Google’s AI Chief On Teaching Computers To Learn–And The Challenges Ahead

When it comes to AI technologies such as machine learning, Google’s aspirations are too big for it to accomplish them all itself.

Google’s AI Chief On Teaching Computers To Learn–And The Challenges Ahead

At last year’s Google I/O keynote, CEO Sundar Pichai laid out the company’s vision for a new era of AI-first computing. AI mattered at least as much at this year’s keynote on Wednesday. But instead of being a vision, it was more of a fact of life. That’s because it was everywhere–in Android, Google Photos, the Google Home speaker, the Google Assistant (which will add a machine-vision feature called Google Lens), and more.

John Giannandrea

After the keynote, I caught up with Google senior VP of engineering John Giannandrea–who, though he didn’t appear onstage, is deeply involved in all of the above efforts and others as the company’s lead for AI. “Last year, we talked about becoming an AI-first company and people weren’t entirely sure what we meant,” he told me. With this year’s announcements, it’s not only understandable but tangible.

The news from I/O that Giannandrea and I discussed was as wide-ranging as the keynote itself:

Intelligence Everywhere

At I/O, Google announced–which is maybe less of an actual thing than a statement (and accompanying website) designed to remind the world of the company’s ambitious and far-flung efforts in AI. Giannandrea calls it “an umbrella brand” that shows off Google’s work in hopes of inspiring others to build upon it. “We’re saying, ‘Come use this amazing stuff, see what you can do,” he explains.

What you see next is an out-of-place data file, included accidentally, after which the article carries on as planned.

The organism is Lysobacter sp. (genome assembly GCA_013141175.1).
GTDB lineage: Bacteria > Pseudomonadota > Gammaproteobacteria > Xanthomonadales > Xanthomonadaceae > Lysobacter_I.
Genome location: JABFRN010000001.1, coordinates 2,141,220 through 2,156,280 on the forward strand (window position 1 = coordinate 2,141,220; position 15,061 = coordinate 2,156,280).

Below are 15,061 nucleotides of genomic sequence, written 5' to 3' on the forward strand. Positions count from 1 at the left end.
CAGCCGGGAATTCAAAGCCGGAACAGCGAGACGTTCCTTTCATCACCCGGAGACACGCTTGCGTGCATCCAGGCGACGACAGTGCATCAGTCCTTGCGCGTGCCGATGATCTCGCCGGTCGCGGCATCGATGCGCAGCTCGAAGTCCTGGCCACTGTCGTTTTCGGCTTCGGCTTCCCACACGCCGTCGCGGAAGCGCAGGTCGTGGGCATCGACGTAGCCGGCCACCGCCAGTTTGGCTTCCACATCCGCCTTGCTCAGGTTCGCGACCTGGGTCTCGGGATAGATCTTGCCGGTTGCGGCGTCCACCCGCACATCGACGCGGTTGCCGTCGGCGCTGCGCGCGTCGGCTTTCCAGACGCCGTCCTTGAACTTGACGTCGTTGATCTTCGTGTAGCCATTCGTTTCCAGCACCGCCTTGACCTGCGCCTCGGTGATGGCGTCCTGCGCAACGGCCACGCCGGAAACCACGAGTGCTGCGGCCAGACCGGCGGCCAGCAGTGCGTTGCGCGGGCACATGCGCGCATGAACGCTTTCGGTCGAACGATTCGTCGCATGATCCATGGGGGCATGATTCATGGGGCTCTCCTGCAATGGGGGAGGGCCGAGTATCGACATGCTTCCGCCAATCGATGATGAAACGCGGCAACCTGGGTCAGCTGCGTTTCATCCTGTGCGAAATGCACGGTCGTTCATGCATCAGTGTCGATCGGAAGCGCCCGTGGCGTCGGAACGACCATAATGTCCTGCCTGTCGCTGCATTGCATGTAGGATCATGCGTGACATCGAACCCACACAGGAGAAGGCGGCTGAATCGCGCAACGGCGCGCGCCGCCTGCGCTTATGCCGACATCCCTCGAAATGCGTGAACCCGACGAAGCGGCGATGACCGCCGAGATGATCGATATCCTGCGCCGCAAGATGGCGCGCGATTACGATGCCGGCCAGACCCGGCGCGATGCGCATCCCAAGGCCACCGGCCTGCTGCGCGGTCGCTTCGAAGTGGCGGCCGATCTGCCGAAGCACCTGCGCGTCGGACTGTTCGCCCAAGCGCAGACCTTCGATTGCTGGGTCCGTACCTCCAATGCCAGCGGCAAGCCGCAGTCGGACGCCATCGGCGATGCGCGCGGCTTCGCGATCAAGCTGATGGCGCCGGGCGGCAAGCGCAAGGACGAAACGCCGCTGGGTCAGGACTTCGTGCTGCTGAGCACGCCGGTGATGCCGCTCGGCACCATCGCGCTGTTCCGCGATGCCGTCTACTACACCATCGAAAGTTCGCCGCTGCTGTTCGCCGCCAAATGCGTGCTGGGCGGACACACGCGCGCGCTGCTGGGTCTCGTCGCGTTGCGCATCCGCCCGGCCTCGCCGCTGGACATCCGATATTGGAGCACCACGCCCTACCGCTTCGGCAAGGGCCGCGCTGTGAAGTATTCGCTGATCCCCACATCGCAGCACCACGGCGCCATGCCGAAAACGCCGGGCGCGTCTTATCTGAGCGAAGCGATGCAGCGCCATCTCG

It’s not just about Google’s own apps, services, and gadgets. The AI techniques created by Giannandrea’s team may make their way into Google products such as Lens; be turned into on-demand Google Cloud offerings that can power other companies’ software and services; be leveraged in research efforts such as the company’s work to identify breast-cancer tumors; and be open-sourced so that anyone can use and tweak them for purposes beyond Google’s own ambitions.

“We see our job as evangelizing this new shift in computing,” Giannandrea says.

Giving Google A Lens

I knew that Google Lens–which will be part of both the Assistant and Google Photos–scratches a long-standing Google itch because I remember Google Googles, an app which launched way, way back in 2010. Conceptually, they’re the same thing: You aim your phone’s camera at something in the real world, and AI understands what it’s seeing and does something useful for you. It’s just that some of the things Lens will do–such as reading a Wi-Fi password off the sticker on the back of a Wi-Fi router and then logging you in–would have sounded like fantasy in 2010. (Heck, that sounds a tad fanciful even in 2017.)